Sustaining proliferative signals and deregulating cellular energetics are two hallmarks of cancer. However, how oncogenic signals respond to nutrients and coordinate with metabolic states remains poorly understood. Here, using Drosophila melanogaster as a genetic model organism, we establish an in vivo tumor model with elevation of oncogenic fly Homeodomain-interacting protein kinase (Hipk). This tumor model features cell hyperproliferation, tumor invasion, and cellular changes reminiscent of epithelial-to-mesenchymal transition, including induction of matrix metalloproteinases and loss of E-cadherin. The tumor phenotypes arise from the redundant and/or synergistic effects of more than one perturbed oncogenic signaling pathway caused by elevated Hipk, underlying the need for targeting multiple signaling molecules to reduce tumor growth. To search for simpler therapeutic strategies, we examine the metabolic requirements of Hipk tumor growth.We find that high sugar potentiates the tumorigenic potential of Hipk. Mechanistically, nutrient sensors O-GlcNAc transferase (OGT) in the hexosamine signaling pathway and salt-inducible kinase 2 (SIK2) in the insulin signaling pathway physically bind to Hipk and induce covalent post-translational modifications of Hipk, namely O-GlcNAcylation and phosphorylation, respectively. Both nutrient sensors are required for Hipk protein expression and synergize with Hipk to drive tumor progression. Our works demonstrate two modes of nutritional regulation of Hipk, which can accelerate Hipk tumor growth in nutrient-rich conditions like diabetes. We further characterize the metabolic profile of the Hipk tumor model. The tumor cells display the oncogene Myc-induced aerobic glycolysis, which in turn functions to perpetuate Myc accumulation post-transcriptionally, forming a positive feedback loop. Disruption of the loop abrogates Hipk tumor growth. Downstream of the loop, the tumor cells harbor an accumulation of highly fused, functional mitochondria. Targeted inhibition of a Pd subunit of the respiratory complex I blocks the tumor growth. Our works reveal that both aerobic glycolysis and active mitochondrial metabolism are required to promote Hipk tumor growth.Taken together, using the Drosophila Hipk tumor model, we functionally characterize the nutrient sensing and metabolic crosstalk with cell signaling, and reveal potential metabolic vulnerabilities that could be exploited in cancer treatment.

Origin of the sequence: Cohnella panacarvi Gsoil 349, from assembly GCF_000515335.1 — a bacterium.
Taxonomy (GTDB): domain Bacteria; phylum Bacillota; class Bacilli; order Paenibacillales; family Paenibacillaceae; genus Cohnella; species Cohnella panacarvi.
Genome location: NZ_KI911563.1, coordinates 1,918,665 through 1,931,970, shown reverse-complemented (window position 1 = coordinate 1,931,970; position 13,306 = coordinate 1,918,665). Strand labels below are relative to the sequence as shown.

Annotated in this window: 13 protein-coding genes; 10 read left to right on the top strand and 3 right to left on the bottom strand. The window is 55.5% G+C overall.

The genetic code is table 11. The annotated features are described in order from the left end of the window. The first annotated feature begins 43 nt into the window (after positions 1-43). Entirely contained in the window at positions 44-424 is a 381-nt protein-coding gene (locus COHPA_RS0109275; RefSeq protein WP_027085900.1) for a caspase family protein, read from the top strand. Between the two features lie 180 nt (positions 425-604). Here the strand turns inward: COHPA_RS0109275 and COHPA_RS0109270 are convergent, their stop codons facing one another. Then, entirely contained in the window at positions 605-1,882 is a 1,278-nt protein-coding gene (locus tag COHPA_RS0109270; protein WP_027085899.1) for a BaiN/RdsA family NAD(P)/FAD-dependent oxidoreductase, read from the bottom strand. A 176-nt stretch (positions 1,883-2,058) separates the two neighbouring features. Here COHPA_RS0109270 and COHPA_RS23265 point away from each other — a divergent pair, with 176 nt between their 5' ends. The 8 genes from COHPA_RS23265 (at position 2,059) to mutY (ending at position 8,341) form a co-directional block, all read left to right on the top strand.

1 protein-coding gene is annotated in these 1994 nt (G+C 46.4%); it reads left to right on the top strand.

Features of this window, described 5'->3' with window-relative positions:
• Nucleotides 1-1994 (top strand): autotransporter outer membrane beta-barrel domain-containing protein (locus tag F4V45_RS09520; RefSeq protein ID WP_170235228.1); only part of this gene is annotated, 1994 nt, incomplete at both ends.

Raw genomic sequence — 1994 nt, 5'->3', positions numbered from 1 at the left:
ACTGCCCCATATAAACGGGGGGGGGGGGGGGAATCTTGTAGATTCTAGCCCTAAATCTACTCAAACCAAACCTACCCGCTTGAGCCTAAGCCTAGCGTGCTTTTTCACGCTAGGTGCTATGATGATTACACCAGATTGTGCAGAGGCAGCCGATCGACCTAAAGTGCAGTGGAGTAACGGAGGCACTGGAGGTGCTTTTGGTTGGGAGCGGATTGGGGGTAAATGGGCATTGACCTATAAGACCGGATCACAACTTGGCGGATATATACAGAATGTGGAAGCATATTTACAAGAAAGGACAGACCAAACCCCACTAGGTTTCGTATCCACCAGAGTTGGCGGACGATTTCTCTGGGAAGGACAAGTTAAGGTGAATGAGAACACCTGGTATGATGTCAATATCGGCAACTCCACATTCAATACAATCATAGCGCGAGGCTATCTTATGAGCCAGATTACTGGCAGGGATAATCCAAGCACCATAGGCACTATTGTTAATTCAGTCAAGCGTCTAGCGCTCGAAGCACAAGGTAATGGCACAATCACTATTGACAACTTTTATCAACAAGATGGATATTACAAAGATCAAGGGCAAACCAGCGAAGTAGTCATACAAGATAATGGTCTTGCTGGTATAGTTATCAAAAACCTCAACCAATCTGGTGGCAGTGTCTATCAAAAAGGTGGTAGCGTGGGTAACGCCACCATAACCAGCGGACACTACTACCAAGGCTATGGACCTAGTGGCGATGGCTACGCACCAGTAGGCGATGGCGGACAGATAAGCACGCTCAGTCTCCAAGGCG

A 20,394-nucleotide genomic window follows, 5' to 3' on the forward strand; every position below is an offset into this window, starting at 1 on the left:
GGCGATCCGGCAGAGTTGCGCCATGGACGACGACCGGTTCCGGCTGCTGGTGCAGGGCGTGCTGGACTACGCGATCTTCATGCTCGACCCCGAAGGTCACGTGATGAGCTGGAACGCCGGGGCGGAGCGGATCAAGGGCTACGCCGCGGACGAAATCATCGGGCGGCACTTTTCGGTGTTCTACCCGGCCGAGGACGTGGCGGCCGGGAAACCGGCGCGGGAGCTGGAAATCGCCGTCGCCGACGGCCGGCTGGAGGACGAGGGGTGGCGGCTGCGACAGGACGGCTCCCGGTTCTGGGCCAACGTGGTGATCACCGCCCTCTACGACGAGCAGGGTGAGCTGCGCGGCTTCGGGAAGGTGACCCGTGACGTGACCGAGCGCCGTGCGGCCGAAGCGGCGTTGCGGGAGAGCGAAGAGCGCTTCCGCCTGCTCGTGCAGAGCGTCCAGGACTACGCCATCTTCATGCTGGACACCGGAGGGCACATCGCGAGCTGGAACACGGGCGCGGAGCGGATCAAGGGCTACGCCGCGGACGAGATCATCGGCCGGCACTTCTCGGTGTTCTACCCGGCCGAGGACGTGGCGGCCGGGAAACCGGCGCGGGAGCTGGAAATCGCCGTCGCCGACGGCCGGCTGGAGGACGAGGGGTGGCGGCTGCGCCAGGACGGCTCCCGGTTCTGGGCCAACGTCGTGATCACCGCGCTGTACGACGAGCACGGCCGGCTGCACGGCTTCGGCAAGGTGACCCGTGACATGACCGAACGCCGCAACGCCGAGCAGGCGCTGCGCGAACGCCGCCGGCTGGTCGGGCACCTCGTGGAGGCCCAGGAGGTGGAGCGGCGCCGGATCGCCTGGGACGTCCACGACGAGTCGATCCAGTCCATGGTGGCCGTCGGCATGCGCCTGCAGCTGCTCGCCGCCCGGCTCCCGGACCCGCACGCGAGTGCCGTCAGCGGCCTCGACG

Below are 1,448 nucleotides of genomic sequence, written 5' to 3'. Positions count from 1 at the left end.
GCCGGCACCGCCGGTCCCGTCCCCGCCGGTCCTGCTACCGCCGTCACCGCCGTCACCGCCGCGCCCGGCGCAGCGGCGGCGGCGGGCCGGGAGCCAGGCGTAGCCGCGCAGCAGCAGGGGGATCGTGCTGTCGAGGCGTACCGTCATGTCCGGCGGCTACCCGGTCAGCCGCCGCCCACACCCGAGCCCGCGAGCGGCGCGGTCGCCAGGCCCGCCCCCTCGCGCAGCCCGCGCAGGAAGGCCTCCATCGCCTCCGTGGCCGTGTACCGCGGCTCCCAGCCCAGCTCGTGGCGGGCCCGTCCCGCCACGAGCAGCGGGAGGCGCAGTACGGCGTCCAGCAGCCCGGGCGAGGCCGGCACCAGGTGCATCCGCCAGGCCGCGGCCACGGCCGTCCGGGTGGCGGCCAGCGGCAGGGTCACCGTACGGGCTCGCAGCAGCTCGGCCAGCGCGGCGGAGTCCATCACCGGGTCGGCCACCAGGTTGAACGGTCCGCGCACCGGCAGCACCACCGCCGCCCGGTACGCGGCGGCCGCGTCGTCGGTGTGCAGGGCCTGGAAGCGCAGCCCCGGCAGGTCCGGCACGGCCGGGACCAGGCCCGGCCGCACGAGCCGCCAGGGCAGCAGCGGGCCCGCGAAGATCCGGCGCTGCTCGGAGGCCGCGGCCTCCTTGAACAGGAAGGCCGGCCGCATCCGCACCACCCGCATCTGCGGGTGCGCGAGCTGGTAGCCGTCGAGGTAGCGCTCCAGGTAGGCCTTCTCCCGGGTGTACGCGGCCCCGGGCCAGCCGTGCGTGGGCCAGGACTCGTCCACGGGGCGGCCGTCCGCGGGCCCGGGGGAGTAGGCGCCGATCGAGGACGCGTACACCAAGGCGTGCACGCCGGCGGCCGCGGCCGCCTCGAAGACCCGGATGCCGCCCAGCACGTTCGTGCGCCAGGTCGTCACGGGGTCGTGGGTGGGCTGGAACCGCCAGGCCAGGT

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Thesis advisor: Verheyen, Esther
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